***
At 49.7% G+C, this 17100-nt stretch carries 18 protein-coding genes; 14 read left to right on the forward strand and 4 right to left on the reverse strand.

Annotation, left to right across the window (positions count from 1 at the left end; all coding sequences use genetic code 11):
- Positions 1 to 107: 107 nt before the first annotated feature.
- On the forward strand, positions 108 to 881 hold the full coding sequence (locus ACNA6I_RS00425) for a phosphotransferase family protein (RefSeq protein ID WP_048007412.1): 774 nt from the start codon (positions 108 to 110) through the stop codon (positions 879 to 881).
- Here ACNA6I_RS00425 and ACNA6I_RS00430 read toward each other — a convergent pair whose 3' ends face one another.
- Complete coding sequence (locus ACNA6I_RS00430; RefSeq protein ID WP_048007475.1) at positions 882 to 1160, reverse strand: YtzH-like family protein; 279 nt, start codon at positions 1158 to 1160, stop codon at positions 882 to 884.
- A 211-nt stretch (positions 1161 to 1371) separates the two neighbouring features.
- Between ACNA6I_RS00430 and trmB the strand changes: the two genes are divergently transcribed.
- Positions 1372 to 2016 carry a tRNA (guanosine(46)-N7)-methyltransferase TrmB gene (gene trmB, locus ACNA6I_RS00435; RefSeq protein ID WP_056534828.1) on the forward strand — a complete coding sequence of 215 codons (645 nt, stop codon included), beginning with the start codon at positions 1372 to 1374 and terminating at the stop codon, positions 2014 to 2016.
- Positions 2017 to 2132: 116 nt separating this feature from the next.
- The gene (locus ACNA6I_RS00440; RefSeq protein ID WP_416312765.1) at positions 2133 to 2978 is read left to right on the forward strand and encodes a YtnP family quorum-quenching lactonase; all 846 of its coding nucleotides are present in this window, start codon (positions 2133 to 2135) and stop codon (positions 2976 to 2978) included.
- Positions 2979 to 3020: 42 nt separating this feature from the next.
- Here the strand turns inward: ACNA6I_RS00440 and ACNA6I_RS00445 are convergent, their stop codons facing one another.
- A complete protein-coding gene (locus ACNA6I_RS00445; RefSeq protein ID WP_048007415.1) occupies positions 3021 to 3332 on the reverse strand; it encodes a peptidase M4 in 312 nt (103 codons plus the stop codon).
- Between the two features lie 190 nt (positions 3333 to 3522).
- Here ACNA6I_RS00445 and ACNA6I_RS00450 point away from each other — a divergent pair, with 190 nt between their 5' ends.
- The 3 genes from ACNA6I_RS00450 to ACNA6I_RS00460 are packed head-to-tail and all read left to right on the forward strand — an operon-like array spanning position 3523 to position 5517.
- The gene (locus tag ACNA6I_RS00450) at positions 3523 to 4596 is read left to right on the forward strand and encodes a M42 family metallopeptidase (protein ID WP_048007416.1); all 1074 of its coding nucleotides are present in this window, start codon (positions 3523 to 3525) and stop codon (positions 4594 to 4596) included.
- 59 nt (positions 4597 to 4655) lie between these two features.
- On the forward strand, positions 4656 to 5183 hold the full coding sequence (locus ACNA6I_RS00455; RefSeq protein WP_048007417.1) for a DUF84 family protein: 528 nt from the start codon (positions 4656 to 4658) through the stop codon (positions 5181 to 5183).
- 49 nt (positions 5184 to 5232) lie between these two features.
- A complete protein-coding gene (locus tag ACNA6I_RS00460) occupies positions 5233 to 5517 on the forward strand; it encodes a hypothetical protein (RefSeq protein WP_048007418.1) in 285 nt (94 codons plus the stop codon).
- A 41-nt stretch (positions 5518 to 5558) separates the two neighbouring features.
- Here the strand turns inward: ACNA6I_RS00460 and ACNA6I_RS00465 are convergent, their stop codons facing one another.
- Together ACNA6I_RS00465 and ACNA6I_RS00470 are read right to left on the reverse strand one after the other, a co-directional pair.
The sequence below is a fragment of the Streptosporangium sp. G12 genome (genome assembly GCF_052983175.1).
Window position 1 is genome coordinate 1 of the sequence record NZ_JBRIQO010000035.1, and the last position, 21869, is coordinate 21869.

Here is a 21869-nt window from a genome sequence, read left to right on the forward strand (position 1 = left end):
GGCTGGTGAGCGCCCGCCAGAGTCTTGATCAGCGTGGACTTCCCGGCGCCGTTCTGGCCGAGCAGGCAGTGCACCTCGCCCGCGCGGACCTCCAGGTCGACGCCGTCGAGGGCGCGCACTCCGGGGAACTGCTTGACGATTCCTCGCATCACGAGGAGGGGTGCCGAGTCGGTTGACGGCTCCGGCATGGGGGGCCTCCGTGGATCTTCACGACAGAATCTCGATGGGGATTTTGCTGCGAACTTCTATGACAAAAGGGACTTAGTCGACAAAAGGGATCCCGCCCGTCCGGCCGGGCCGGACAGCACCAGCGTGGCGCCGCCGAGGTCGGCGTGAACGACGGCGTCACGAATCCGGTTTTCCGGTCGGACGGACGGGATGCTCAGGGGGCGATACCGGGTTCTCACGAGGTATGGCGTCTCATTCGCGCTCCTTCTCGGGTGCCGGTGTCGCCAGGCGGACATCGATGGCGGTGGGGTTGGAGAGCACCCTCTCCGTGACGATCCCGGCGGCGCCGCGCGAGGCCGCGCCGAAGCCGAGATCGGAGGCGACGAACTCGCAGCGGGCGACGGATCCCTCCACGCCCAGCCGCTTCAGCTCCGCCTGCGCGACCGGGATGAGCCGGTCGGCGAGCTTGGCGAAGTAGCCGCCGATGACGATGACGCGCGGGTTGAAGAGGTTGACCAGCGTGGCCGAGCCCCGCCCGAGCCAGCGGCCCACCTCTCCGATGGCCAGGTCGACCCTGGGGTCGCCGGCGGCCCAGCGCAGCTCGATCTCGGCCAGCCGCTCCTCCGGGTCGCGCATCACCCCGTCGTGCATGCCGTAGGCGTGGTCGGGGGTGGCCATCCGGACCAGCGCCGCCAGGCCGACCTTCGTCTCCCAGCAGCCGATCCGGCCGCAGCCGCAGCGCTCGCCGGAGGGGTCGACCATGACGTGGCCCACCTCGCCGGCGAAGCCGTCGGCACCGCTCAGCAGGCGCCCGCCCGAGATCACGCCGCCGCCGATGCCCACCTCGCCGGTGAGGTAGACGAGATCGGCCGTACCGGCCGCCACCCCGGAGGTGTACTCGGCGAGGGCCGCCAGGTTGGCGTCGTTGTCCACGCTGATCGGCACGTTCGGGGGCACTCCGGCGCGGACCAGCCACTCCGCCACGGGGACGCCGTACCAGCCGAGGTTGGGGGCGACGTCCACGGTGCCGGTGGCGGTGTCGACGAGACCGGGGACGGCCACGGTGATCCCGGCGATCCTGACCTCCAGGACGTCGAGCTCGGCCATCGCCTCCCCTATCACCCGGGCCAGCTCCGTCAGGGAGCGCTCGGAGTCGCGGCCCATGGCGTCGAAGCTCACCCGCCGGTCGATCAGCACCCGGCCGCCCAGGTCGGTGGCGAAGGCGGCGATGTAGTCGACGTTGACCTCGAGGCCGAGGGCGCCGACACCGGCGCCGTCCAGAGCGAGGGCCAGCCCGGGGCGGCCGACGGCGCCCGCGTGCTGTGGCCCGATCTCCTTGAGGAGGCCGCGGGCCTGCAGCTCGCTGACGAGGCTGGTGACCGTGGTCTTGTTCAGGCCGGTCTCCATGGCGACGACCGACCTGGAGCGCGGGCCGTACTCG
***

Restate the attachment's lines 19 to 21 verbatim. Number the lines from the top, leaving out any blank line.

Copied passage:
- 59 nt (positions 4597 to 4655) lie between these two features.
- On the forward strand, positions 4656 to 5183 hold the full coding sequence (locus ACNA6I_RS00455; RefSeq protein WP_048007417.1) for a DUF84 family protein: 528 nt from the start codon (positions 4656 to 4658) through the stop codon (positions 5181 to 5183).
- 49 nt (positions 5184 to 5232) lie between these two features.